1. Limited time only! Sign up for a free 30min personal tutor trial with Chegg Tutors
    Dismiss Notice
Dismiss Notice
Join Physics Forums Today!
The friendliest, high quality science and math community on the planet! Everyone who loves science is here!

I The physics of a missile with uniform rate of fuel loss

  1. Dec 23, 2017 #1
    Hello everyone!

    I'm at a loss trying to figure out the specific force that pushes a missile at rest off the ground, to the high sky.

    Considering a missile with constant mass, and an independent initial total fuel mass. The rate of fuel mass being expelled out of the missile is constant, in (kg/s); the fuel gas exits the missile at a constant speed wrt to the missile, in (m/s).

    For convenience, I'm considering a 1-D case, along the height axis only.

    My question is, the calculation of the force that points upward, pushing the missile through the air, with regard to the extent of Newtonian mechanics only.

    I have tried applying Lagrangian mechanics to find the force, using the Lagrange-Euler equation for the case with external force, but the result did not seem consistent.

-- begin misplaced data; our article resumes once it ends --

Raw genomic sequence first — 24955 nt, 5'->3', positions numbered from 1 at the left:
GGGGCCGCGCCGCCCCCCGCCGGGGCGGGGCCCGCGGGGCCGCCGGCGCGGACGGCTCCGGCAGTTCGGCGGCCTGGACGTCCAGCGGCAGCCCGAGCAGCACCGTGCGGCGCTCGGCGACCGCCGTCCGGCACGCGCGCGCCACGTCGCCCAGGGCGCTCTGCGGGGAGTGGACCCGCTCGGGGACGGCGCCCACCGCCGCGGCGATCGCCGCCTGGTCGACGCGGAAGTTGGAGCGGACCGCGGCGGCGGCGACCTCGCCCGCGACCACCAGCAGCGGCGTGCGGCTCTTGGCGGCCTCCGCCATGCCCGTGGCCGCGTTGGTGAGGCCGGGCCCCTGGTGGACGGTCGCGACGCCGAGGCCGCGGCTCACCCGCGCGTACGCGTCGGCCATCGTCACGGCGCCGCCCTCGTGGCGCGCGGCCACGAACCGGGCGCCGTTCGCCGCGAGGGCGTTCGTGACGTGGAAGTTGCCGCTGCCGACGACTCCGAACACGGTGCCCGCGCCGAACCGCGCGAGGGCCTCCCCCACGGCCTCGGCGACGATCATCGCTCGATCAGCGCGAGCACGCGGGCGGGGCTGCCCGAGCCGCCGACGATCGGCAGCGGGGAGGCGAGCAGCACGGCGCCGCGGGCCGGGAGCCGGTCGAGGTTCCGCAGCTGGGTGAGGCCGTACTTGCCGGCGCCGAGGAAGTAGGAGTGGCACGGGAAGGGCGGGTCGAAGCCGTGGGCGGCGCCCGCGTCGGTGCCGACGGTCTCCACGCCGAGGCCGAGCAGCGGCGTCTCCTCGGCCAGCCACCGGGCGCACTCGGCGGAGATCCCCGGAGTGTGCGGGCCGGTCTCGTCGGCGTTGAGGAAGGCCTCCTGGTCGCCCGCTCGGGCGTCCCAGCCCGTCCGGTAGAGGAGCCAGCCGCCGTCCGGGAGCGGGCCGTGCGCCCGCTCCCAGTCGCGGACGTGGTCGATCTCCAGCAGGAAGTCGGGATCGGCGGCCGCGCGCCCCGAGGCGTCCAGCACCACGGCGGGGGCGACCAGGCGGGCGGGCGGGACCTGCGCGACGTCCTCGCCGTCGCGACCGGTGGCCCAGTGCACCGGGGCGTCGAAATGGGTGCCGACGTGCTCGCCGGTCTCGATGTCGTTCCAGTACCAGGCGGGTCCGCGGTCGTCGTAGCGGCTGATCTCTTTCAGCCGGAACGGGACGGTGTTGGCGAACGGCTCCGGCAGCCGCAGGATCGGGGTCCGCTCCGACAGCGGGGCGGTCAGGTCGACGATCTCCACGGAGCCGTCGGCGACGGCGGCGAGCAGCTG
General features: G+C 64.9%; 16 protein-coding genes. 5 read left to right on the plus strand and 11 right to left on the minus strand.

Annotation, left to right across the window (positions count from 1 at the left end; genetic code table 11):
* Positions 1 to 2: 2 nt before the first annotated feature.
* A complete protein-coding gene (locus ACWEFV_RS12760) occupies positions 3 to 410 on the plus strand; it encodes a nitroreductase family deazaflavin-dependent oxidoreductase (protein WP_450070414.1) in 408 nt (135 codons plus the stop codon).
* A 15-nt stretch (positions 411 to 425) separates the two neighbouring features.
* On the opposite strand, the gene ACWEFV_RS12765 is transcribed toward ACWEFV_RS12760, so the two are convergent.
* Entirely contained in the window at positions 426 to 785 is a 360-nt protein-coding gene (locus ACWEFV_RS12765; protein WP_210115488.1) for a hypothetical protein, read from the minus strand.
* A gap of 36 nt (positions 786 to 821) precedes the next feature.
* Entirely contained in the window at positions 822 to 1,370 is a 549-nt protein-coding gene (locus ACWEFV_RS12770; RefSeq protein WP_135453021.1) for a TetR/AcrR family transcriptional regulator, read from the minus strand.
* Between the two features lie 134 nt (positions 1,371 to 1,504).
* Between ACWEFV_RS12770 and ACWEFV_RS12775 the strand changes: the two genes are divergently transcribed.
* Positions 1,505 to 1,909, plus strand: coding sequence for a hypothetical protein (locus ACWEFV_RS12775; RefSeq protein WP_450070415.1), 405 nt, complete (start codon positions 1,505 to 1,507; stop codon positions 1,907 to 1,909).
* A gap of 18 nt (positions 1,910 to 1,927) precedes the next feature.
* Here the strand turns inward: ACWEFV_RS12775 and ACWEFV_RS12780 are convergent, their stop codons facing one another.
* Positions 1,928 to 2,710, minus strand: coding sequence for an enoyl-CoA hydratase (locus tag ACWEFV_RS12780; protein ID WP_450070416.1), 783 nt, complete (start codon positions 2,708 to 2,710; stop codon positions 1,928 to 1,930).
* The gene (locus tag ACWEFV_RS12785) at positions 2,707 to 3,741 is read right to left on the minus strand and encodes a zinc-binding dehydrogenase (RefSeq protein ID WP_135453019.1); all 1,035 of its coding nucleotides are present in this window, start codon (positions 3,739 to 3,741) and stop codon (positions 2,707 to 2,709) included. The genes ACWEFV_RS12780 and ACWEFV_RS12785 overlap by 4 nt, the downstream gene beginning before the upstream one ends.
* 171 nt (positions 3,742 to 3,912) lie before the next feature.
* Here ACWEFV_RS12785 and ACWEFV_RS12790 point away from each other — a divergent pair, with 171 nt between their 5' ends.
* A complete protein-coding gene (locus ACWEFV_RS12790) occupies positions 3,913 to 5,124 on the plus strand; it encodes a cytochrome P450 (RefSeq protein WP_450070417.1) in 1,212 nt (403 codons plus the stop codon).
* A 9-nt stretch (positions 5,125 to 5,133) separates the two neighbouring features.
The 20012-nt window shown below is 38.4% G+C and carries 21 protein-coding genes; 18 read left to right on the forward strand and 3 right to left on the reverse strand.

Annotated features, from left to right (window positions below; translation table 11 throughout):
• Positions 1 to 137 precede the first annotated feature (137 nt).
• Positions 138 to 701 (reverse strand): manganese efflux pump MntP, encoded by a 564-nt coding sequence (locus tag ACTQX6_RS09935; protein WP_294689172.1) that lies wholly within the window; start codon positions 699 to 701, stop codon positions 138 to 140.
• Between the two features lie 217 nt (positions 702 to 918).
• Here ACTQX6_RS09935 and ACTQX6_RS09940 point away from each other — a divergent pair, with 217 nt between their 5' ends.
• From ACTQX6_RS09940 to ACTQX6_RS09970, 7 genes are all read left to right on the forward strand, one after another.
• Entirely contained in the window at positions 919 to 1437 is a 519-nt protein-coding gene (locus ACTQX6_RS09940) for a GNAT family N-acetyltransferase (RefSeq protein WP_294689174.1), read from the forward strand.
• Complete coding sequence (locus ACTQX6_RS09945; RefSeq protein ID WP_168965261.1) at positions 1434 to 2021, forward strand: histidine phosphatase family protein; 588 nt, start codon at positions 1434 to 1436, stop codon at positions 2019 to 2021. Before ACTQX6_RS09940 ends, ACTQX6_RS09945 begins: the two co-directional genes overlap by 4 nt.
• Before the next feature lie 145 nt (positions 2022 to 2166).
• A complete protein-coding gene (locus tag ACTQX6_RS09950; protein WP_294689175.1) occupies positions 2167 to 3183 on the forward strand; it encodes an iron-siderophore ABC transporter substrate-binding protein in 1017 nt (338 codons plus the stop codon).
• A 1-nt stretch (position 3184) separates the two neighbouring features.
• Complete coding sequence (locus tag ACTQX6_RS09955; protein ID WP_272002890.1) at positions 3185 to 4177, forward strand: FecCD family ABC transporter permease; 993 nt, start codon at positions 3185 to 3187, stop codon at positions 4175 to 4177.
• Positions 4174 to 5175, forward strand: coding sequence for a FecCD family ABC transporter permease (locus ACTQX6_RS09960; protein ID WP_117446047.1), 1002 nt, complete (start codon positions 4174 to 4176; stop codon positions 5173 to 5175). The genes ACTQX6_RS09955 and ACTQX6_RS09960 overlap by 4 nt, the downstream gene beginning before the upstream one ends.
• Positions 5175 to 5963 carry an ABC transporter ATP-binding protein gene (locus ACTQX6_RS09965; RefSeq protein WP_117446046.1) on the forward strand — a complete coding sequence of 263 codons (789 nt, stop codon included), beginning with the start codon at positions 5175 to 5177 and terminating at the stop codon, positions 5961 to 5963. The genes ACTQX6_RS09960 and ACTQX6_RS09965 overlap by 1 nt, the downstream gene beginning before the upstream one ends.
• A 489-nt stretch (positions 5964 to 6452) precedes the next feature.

Please, help me if you have the time!

    Thanks in advance!
     
  2. jcsd
  3. Dec 23, 2017 #2

    Nugatory

    User Avatar

    Staff: Mentor

    Google for "Tsiolkovsky rocket equation" to see how the math works out. (If you've already tried Lagrangian methods, you have more than enough math to handle Tsiolkovsky's stuff).
     
  4. Dec 28, 2017 #3
    I don't have much time right now since its 1am here, but summing it up:
    The Tsiolkovsky rocket equation (also known as ideal rocket equation) describes the motion of vehicles which follow the basic principles of rockets: basically it describes devices that can apply acceleration to themselves by using thrust by expeling part of its mass with high velocity (in other words, they move due to conservation of momentum).

    The equation relates the delta-v with with the effective exhaust velocity and the initial/final mass of the rocket, as shown below.

    [​IMG]

    As Nugatory said, if you already used the Lagrangian methods you should be able to use that.
     
Know someone interested in this topic? Share this thread via Reddit, Google+, Twitter, or Facebook

Have something to add?
Draft saved Draft deleted



Similar Discussions: The physics of a missile with uniform rate of fuel loss
  1. Rate of heat loss? (Replies: 4)

  2. The rate of heat loss (Replies: 3)

Loading...